A Few Last Thoughts
May 1, 2011 § 1 Comment
This has not been an easy class to teach. Initially, there was a good deal of resistance to the whole idea of such a class, though even at the start this resistance was not universal. The resistance, I think, sprang from more than one source. There was, of course, the fact that many of you were already overburdened with work more closely related to your areas of academic specialization; there were general questions about relevance; there were some ideological assumptions that got in the way; finally, there was the fact that the instructor seemed intent on not giving you problems to solve and thereby making your lives easier. You guys know how to solve problems.
But solving problems isn’t all there is to intellectual life. There is also the asking of questions. And the most interesting questions are those with multiple competing answers. Even more interesting are the sorts of questions that suggest multiple answers that do not necessarily erase each other, but exist in a kind of superposition that only resolves under specific conditions of inquiry. The philosopher Theodor Adorno writes, in Minima Moralia, “The modes of behavior appropriate to the most advanced state of technical development are not confined to the sectors in which they are actually required.” For Adorno, this is a dangerous state of affairs. He continues: “So thinking submits to the social checks on its performance not merely where they are professionally imposed, but adapts them to its whole complexion. Because thought has by now been perverted into the solving of assigned problems, even what is not assigned is processed like a problem.” I respectfully submit that your Clarkson educations have mostly prepared you for the solving of problems and I sincerely hope you prosper in doing so and that you derive benefits for yourselves and for your society.
According to Adorno, however, you run the grave risk of coming to believe that everything can and ought to be treated like a problem. The philosopher continues: “Thought, having lost its autonomy, no longer trusts itself to comprehend reality, in freedom, for its own sake. This is leaves, respectfully deluded, to the highest paid, thereby making itself measurable. It behaves, even in its own eyes, as if it had constantly to demonstrate its fitness.” To be honest, as the humble servant of thought, I sometimes felt during this semester teaching HP 400, as if I were constantly being called upon to demonstrate the fitness of thought for its own sake, apart from the solving of particular problems. Thought as free speculation (a term Adorno uses a bit later); thought as imagination.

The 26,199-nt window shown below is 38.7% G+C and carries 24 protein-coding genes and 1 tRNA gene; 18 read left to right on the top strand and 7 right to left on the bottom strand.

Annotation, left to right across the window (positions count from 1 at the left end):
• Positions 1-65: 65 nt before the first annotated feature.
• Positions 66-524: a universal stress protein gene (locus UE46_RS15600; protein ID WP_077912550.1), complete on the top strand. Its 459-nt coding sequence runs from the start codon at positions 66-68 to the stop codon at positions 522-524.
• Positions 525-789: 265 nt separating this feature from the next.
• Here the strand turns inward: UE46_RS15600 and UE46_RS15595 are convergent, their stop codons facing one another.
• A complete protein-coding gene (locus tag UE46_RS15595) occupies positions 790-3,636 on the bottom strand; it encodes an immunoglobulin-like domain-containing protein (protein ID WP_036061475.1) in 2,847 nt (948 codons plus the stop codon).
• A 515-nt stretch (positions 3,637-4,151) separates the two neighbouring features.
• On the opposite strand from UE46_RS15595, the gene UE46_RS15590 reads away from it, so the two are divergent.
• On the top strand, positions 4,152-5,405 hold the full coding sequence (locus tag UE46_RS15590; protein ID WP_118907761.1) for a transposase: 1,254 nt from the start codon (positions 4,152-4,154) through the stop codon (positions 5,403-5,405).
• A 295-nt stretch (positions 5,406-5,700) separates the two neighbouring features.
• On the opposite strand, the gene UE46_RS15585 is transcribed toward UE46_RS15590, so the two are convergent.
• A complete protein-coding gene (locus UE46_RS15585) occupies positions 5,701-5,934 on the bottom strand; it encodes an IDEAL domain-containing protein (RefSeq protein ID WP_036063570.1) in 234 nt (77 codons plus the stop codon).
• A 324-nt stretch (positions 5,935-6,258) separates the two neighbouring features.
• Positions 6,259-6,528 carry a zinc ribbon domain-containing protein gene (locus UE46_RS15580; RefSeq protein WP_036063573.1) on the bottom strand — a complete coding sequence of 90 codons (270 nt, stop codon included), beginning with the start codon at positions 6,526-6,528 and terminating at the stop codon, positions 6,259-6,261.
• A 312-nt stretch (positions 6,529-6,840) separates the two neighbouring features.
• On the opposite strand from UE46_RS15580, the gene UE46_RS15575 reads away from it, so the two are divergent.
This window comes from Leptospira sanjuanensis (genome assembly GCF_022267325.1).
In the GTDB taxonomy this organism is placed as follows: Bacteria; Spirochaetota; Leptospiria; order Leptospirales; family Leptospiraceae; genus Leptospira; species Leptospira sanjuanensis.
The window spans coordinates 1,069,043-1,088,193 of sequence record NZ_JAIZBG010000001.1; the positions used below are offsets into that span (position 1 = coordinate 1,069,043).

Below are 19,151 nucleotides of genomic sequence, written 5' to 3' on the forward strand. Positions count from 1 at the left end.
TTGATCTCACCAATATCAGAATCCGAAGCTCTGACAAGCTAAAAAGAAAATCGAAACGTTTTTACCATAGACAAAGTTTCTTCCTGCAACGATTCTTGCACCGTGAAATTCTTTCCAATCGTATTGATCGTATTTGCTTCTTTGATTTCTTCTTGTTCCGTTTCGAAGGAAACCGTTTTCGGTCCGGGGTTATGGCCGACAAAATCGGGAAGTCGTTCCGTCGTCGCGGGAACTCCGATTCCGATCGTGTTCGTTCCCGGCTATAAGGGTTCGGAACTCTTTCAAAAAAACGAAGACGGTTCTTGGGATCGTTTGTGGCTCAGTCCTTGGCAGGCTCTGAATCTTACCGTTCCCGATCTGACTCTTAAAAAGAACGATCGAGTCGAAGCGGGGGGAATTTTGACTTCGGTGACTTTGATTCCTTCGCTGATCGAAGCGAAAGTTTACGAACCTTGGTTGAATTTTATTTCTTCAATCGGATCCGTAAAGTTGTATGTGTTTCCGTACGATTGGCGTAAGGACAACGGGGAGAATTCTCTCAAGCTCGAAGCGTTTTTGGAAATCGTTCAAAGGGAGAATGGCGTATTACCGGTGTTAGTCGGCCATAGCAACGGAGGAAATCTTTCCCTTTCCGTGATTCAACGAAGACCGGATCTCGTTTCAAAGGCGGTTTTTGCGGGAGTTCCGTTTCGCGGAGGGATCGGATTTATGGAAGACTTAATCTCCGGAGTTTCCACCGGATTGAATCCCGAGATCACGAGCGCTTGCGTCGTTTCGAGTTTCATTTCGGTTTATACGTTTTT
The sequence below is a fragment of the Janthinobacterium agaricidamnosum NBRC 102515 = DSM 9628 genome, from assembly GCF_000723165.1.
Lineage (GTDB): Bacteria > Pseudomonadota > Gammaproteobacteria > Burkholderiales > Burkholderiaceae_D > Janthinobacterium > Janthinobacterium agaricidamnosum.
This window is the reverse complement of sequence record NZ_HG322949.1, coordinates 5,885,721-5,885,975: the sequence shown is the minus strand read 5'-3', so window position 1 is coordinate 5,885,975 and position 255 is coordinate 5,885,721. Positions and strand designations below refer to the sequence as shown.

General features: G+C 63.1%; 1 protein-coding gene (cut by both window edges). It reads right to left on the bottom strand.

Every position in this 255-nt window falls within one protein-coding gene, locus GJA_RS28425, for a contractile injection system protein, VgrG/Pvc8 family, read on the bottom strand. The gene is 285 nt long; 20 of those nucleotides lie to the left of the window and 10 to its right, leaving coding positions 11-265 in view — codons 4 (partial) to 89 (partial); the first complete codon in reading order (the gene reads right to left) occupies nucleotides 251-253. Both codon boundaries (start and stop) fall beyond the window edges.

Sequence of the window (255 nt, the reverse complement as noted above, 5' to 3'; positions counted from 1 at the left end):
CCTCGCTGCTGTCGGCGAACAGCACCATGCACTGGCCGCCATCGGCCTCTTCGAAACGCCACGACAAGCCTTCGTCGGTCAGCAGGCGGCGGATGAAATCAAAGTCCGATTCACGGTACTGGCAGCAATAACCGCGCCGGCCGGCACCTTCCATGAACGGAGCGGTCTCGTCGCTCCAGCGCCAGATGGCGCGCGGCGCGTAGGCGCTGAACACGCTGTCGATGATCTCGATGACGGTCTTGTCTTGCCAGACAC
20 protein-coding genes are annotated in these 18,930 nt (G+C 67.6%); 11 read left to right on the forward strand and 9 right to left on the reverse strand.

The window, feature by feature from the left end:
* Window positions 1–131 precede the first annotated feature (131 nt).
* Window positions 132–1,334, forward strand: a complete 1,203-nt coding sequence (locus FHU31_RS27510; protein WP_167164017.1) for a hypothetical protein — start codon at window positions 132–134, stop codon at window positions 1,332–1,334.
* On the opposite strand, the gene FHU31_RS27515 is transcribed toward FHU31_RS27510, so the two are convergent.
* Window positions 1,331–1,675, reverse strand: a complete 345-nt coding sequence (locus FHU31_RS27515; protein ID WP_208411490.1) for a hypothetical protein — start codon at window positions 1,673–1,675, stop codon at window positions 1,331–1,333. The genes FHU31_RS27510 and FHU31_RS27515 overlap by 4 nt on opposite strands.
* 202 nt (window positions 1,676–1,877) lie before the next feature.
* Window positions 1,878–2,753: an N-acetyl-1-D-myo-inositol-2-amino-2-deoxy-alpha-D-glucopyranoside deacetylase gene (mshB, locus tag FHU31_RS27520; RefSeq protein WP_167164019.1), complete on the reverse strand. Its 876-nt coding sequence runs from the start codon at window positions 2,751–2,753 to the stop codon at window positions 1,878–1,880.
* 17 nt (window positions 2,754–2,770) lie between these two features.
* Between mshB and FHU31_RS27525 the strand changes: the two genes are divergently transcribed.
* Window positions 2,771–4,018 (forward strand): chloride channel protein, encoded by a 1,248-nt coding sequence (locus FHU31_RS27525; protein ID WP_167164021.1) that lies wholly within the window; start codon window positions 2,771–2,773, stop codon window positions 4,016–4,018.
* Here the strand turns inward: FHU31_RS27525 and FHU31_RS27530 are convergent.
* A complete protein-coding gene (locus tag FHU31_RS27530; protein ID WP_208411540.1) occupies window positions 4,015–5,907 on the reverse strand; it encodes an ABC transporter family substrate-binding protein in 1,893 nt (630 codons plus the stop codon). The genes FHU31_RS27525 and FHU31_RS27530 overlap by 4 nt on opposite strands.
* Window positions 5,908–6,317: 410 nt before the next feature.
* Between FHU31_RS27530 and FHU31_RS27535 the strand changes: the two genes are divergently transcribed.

Be that as it may, I hope I have had some success in stirring your imaginations and your discontent with the sort of instrumental thinking Adorno writes against. In cleaning out my bookshelves recently, I came across an ancient paperback anthology, Existentialism from Dostoevsky to Sartre, and nearly threw it in the recycling box. Existentialism, as anyone will tell you, is old hat. The book, published in 1956, was falling apart, but I cracked it open and began flipping through the musty pages, for old time’s sake. I used to be an existentialist, after all, back in the sixties. In looking through the introduction (by the editor, Walter Kaufmann), my eyes fell on the following passage: “First, Socrates, stirred up the youth of Athens simply by being himself. It was, more than anything he said, his character and life that made them feel dissatisfied with their existence and the doctrines others offered.” Now, I am no Socrates, nor was meant to be, but I do see my role as creating a certain kind of dissatisfaction. That is certainly what I attempted in this course.
The other thing about Socrates, Kaufmann points out, is that he thought out loud, relying on dialog, with much of the content being supplied by those with whom he talked so earnestly. When our class worked best, this is how it worked. I deeply appreciate the effort some of you put into engaging in the open-ended dialogs I tried to launch and I often left the room exhilarated. Though I also sometimes left feeling deflated and worn down by the huge edifices your educations have constructed. Those structures may prove useful to you in your professional, problem-solving, lives; I do not denigrate the usefulness of the walls you have been building over the last four years. But the walls are not everything and I hope you will discover the secret doorways that lead outside, into to the open fields of free speculation and imagination. If you do, perhaps I will be able to take some small credit for having mentioned the fact that such doorways exist.